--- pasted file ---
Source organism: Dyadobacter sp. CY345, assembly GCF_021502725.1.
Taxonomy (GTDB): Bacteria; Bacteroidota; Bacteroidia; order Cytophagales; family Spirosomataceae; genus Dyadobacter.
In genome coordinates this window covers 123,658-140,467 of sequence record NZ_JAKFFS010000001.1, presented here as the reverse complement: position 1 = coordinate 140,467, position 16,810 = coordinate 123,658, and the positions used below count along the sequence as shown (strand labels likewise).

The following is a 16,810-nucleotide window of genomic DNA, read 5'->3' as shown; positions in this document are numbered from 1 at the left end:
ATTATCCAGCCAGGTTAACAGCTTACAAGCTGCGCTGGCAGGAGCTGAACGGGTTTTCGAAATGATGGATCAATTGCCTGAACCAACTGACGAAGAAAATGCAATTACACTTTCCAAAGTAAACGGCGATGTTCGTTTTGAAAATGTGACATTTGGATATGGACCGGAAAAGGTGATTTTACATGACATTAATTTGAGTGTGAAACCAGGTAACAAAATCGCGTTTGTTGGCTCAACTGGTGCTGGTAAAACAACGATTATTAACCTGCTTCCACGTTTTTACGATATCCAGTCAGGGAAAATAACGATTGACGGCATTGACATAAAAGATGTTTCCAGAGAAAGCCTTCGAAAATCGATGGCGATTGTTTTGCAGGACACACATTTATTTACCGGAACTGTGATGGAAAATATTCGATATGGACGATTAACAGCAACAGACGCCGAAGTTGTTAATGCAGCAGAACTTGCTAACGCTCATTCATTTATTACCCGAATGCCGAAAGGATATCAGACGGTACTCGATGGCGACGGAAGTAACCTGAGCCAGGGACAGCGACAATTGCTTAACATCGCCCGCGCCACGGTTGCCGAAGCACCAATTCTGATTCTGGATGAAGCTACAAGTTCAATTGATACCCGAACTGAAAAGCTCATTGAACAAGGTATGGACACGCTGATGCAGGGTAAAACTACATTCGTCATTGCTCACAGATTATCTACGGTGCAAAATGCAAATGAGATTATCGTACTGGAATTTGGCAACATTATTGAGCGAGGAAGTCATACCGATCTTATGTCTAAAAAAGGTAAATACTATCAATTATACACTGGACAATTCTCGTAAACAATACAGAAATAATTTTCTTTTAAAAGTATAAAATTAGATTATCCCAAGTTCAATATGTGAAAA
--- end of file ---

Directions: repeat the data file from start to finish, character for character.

Source organism: Dyadobacter sp. CY345, assembly GCF_021502725.1.
Taxonomy (GTDB): Bacteria; Bacteroidota; Bacteroidia; order Cytophagales; family Spirosomataceae; genus Dyadobacter.
In genome coordinates this window covers 123,658-140,467 of sequence record NZ_JAKFFS010000001.1, presented here as the reverse complement: position 1 = coordinate 140,467, position 16,810 = coordinate 123,658, and the positions used below count along the sequence as shown (strand labels likewise).

The following is a 16,810-nucleotide window of genomic DNA, read 5'->3' as shown; positions in this document are numbered from 1 at the left end:
ATTATCCAGCCAGGTTAACAGCTTACAAGCTGCGCTGGCAGGAGCTGAACGGGTTTTCGAAATGATGGATCAATTGCCTGAACCAACTGACGAAGAAAATGCAATTACACTTTCCAAAGTAAACGGCGATGTTCGTTTTGAAAATGTGACATTTGGATATGGACCGGAAAAGGTGATTTTACATGACATTAATTTGAGTGTGAAACCAGGTAACAAAATCGCGTTTGTTGGCTCAACTGGTGCTGGTAAAACAACGATTATTAACCTGCTTCCACGTTTTTACGATATCCAGTCAGGGAAAATAACGATTGACGGCATTGACATAAAAGATGTTTCCAGAGAAAGCCTTCGAAAATCGATGGCGATTGTTTTGCAGGACACACATTTATTTACCGGAACTGTGATGGAAAATATTCGATATGGACGATTAACAGCAACAGACGCCGAAGTTGTTAATGCAGCAGAACTTGCTAACGCTCATTCATTTATTACCCGAATGCCGAAAGGATATCAGACGGTACTCGATGGCGACGGAAGTAACCTGAGCCAGGGACAGCGACAATTGCTTAACATCGCCCGCGCCACGGTTGCCGAAGCACCAATTCTGATTCTGGATGAAGCTACAAGTTCAATTGATACCCGAACTGAAAAGCTCATTGAACAAGGTATGGACACGCTGATGCAGGGTAAAACTACATTCGTCATTGCTCACAGATTATCTACGGTGCAAAATGCAAATGAGATTATCGTACTGGAATTTGGCAACATTATTGAGCGAGGAAGTCATACCGATCTTATGTCTAAAAAAGGTAAATACTATCAATTATACACTGGACAATTCTCGTAAACAATACAGAAATAATTTTCTTTTAAAAGTATAAAATTAGATTATCCCAAGTTCAATATGTGAAAA